- Responsibility of international organizations — Customary international law — General principles of international law — Relationship of international law & host state law — Sources of international law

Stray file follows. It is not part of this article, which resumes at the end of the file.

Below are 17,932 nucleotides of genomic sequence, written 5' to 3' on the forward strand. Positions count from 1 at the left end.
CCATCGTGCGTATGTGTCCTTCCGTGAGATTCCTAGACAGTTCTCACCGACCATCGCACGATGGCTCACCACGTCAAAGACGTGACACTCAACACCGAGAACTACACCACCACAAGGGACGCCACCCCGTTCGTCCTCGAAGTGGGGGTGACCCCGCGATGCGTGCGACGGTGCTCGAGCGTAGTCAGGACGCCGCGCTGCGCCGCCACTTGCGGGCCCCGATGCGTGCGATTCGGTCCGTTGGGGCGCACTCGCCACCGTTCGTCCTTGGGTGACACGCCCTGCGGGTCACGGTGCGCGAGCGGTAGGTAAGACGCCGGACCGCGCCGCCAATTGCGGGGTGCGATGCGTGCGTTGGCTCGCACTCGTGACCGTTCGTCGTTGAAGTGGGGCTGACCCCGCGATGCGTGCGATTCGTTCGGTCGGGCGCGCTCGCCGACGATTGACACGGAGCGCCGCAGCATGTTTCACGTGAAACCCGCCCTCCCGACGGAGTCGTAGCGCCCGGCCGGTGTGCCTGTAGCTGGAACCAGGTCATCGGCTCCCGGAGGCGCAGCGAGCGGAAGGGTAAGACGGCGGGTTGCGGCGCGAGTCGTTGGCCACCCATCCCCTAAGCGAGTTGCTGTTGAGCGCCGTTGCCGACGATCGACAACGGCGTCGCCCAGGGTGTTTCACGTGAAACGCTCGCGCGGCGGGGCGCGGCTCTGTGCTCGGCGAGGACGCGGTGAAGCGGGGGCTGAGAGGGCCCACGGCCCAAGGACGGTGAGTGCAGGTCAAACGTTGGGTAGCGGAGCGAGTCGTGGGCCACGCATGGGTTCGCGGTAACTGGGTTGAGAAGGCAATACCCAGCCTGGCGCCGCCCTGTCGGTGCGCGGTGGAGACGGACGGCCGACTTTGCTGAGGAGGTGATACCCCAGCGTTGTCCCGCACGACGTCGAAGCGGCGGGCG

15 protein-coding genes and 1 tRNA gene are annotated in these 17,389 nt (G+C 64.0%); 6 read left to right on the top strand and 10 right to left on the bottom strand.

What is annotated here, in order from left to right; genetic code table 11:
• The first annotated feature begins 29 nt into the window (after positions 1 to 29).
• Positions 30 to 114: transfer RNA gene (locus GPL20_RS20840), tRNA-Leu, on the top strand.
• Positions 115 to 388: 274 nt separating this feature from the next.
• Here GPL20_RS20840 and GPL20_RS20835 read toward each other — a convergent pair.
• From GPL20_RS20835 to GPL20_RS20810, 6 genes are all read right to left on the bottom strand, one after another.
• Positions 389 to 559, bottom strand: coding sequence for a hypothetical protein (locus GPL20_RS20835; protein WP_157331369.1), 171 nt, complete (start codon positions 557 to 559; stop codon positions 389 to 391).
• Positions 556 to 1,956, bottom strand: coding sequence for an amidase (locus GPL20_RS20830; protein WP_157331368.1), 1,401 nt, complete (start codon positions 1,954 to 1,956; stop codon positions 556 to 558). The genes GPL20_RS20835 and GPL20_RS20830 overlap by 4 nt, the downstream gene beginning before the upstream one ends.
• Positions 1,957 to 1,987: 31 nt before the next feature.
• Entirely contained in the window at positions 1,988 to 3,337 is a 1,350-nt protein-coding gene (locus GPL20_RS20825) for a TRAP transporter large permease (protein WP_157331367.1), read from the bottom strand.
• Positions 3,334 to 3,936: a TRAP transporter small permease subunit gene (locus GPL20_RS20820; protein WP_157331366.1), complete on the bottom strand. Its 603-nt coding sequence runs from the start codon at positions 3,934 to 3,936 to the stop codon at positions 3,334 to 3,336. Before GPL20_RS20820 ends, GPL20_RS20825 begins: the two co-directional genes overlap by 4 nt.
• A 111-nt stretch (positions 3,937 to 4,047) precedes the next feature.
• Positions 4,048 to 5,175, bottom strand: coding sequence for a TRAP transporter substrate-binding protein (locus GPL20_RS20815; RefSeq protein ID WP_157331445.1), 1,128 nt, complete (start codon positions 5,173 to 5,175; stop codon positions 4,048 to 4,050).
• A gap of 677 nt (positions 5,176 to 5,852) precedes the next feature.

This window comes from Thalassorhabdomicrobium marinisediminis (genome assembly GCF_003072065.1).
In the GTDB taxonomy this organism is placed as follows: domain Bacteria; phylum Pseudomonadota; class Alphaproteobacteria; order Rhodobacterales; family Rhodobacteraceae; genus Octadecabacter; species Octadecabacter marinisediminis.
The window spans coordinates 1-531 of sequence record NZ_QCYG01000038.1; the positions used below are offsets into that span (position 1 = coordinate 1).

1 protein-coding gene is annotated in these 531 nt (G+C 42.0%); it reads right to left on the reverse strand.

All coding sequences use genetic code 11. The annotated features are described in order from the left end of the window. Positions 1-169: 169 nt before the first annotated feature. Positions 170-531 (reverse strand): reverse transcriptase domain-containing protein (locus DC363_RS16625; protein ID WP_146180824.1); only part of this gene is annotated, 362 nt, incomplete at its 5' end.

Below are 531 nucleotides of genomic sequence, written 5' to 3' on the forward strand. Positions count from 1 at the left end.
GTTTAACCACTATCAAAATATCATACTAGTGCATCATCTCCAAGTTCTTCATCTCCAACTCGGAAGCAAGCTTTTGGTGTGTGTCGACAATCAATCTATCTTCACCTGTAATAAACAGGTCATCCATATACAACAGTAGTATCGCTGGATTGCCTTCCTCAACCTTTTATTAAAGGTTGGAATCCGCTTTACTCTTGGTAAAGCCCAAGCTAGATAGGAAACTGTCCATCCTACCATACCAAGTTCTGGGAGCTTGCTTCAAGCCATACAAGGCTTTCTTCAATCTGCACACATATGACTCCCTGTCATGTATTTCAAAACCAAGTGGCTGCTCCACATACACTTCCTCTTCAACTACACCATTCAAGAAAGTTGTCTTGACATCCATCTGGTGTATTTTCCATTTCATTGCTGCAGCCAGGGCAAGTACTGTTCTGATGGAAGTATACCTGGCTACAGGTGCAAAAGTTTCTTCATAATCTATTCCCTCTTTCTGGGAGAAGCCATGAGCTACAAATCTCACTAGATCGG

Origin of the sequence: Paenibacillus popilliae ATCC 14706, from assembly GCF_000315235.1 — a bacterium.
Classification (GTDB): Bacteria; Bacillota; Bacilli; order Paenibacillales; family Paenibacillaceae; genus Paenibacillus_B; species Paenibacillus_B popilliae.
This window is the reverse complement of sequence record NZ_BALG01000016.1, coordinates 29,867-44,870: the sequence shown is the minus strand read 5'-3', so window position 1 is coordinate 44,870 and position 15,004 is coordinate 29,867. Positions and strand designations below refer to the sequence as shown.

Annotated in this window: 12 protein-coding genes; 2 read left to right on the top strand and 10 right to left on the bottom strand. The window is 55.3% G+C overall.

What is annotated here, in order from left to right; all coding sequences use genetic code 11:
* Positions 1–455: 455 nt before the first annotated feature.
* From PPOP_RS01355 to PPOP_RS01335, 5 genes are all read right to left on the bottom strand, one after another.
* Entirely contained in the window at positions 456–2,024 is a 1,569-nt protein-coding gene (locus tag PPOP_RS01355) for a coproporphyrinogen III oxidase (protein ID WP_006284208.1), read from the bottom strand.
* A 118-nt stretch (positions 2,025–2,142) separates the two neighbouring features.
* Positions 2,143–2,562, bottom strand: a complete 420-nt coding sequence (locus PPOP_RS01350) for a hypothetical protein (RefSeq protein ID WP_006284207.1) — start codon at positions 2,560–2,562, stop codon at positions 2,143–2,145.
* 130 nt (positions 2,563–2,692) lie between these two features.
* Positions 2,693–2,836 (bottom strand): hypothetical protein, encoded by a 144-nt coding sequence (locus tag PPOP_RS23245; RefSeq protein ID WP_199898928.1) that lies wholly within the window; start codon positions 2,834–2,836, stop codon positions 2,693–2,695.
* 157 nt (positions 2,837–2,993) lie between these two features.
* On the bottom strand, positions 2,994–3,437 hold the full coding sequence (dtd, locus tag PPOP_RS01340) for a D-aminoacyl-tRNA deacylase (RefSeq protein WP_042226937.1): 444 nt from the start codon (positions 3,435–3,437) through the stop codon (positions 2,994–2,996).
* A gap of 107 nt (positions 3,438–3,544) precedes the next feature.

This chapter explores the role of positivism in international law, noting that the term ‘positivism’ itself has many connotations, most of which muddy an already neglected—yet strikingly pervasive—approach to international law. On that note, the chapter explores the differences (and overlaps) between positivism and formalism; then, it shows how radically different modern, philosophically- and jurisprudentially-informed forms of international legal positivism are, how little they are touched by the constant attack on the positivist–voluntarist straw man, and how unfair it is to lump them together with unthinking ‘positivists’:. Following these arguments is a reconstruction of the Neo-Hartian Socio-Psychologico-Linguistic school of positivism.
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